Things to consider while reading King Lear
King Lear is, according to the seasoned Shakespeare critic and scholar Maurice Charney, “the most savage and unredeemed of Shakespeare’s tragedies”, while he considers the character of Lear himself to be “the most fully developed of Shakespeare’s tragic protagonists”. At the same time he finds the play very didactic — even preachy — at times. Such contradictions are part of what leads Harold Bloom to confess (in his commentary on the play) that “King Lear, together with Hamlet, ultimately baffles commentary”.
It is one of those tragedies that keep the reader or viewer off balance. Its curious construction and apparent disproportions are bewildering. It is nearly impossible to figure out whether there is anyone who has the whole picture or who holds the moral high ground. It is not an easy play, therefore, in any respect.
For all that, the basic story of the play is remarkably straightforward and devoid of complications. Lear foolishly determines to divide his kingdom amongst his daughters, and in so doing, is swayed too little by plain but honest speech (that of Cordelia) and instead actively seeks and rewards flattery. The rest of the play is the consequence of this initial folly. Lear himself, of course, winds up paying the price for his capriciousness; but other characters in the play — none of them entirely good or wise — are also ensnared in the brutal consequences of his blindness as well.
A narrative retelling of King Lear from Tales from Shakespeare by Charles and Mary Lamb is linked here at the Eldritch Press Site.
King Lear and what has come before
We noted that, for good or ill, The Merchant of Venice is a very social play. King Lear is just the opposite. It is devoid of any really profound theorizing about the nature of political reality, or the kingship in particular. It concentrates instead on the personal reality of a man who "hath ever but slenderly known himself." This, I would argue, is the source of the dynamic of the play: the acquisition of self-knowledge through grievous loss, as presented in the parallel cases of both Lear and Gloucester, is the goal to which the drama strives.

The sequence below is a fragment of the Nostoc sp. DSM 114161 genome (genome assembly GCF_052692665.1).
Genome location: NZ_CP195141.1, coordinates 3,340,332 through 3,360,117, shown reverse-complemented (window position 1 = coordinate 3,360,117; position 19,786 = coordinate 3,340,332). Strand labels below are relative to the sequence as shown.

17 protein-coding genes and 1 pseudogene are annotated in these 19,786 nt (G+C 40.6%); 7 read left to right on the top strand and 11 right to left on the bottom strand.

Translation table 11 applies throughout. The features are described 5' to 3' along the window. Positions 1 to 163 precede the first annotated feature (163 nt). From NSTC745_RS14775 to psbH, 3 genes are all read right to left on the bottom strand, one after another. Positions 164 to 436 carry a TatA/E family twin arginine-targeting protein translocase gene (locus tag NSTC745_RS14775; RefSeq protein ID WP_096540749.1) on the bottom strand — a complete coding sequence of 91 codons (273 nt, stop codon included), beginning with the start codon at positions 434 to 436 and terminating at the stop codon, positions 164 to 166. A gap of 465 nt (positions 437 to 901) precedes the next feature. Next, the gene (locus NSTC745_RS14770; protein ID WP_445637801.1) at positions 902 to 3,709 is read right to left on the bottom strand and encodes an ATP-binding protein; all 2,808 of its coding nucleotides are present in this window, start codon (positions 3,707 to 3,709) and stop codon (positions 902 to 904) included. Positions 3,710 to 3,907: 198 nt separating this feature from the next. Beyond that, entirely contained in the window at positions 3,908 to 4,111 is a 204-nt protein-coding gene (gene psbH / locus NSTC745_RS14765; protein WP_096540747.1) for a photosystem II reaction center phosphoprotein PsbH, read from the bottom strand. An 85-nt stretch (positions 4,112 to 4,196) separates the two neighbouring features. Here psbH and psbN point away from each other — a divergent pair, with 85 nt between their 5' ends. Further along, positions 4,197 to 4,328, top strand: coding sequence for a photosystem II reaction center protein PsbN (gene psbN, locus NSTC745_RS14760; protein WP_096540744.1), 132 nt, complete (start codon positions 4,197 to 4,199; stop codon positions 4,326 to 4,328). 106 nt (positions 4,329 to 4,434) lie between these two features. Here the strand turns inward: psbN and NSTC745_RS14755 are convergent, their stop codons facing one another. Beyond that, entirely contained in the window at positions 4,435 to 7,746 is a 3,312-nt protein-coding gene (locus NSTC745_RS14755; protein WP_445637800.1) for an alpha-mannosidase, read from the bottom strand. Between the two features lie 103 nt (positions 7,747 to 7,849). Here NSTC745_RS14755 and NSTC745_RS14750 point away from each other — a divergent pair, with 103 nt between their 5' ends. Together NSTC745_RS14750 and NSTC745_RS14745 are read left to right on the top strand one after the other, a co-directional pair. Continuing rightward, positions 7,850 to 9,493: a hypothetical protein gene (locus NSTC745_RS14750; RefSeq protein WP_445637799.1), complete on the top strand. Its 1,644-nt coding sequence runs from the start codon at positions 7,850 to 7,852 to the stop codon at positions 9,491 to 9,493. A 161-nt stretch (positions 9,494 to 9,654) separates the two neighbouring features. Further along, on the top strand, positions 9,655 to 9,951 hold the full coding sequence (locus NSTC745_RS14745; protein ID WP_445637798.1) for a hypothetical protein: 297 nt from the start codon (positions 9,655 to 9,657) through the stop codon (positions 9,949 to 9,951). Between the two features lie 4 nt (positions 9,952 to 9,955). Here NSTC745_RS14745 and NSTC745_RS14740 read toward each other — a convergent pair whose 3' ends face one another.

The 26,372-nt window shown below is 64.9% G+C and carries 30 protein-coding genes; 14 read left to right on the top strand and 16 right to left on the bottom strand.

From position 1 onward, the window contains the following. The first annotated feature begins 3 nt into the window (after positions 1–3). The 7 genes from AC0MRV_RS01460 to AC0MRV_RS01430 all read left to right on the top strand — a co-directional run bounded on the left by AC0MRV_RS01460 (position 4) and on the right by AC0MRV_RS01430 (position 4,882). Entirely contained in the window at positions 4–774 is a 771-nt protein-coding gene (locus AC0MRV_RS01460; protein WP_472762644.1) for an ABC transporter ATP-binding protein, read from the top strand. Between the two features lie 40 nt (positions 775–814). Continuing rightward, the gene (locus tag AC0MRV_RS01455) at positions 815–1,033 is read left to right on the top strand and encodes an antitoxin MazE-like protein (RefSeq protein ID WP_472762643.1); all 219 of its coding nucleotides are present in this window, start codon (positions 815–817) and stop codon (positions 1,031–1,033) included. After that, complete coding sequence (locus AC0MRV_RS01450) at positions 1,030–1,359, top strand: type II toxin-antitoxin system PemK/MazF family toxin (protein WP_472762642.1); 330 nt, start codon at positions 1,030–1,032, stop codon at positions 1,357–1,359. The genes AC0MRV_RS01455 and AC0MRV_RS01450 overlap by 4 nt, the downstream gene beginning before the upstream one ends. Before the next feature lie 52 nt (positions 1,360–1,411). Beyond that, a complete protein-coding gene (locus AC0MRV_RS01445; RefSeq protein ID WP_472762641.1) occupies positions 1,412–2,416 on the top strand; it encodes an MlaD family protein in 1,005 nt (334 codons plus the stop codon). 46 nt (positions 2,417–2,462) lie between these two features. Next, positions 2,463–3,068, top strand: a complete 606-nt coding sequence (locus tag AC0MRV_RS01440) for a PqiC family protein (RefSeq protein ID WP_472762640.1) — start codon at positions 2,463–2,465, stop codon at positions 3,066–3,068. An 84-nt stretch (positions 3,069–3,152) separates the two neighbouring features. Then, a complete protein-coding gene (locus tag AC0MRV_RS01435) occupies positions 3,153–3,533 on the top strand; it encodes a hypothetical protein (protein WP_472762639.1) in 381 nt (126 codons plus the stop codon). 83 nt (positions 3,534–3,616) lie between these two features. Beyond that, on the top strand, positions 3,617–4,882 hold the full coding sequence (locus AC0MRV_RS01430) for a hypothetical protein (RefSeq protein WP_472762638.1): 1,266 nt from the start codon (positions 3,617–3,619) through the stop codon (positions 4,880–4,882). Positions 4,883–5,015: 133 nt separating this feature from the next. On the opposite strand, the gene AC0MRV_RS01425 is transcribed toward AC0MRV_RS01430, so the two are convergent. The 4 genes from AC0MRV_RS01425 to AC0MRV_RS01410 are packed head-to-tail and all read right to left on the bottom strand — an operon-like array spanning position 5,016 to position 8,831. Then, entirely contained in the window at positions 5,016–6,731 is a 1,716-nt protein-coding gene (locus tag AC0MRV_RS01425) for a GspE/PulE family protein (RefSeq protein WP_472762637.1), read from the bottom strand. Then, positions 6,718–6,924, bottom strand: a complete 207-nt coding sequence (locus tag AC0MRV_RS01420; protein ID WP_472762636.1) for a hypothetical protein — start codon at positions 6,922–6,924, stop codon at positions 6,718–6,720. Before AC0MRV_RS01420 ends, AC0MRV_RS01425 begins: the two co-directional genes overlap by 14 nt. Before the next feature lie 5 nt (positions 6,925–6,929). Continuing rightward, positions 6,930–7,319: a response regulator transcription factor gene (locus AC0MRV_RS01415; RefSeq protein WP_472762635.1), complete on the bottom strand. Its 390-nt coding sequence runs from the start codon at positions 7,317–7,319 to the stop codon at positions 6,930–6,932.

- In King Lear, as in The Merchant of Venice, the villain is drawn from a broad and untenable stereotype — Edmund, as in a number of other Shakespeare’s plays, is the illegitimate son of Gloucester. Curiously, as in The Merchant of Venice, the villain is given a speech that persuasively challenges the stereotype (Shylock’s brilliant "hath not a Jew hands?" speech in some ways parallels Edmund’s soliloquy in King Lear I.2). And yet, in the long run, the characters who have thus been pleading their causes turn villainous on precisely the terms of the stereotype.
- As in As You Like It, much of the force of the play lies in the movement away from the populous center of action, to some form of exile or banishment. Only in this alienated state can the character can come to a clear self-understanding. Lear and Gloucester do not flee to a symbolic forest, but each finds a limiting and limited existence wherein he comes to know himself. For Lear, it is a slow descent into madness and his strange sojourn on the heath, with only the rain, the fool, and Edgar for company; for Gloucester the limiting physical symbol of this kind of retreat is the cliff of Dover, the boundary of the known and orderly (land) and the unknown and chaotic (the sea). There he supposes that he will end his own life, but in fact he encounters a transformed reality through the careful deception of Edgar.
- As in a number of other plays we have read — Romeo and Juliet comes specifically to mind — banishment, especially inasmuch as it is an estrangement from society, is seen as the worst possible fate one can encounter.
- As in a number of Shakespeare’s other plays, the fundamental issue of paternal authority is particularly pointed and prominent. For Harold Goddard, it is the point of the play. I’m not sure I agree with that, but it would be hard to underestimate his assumption.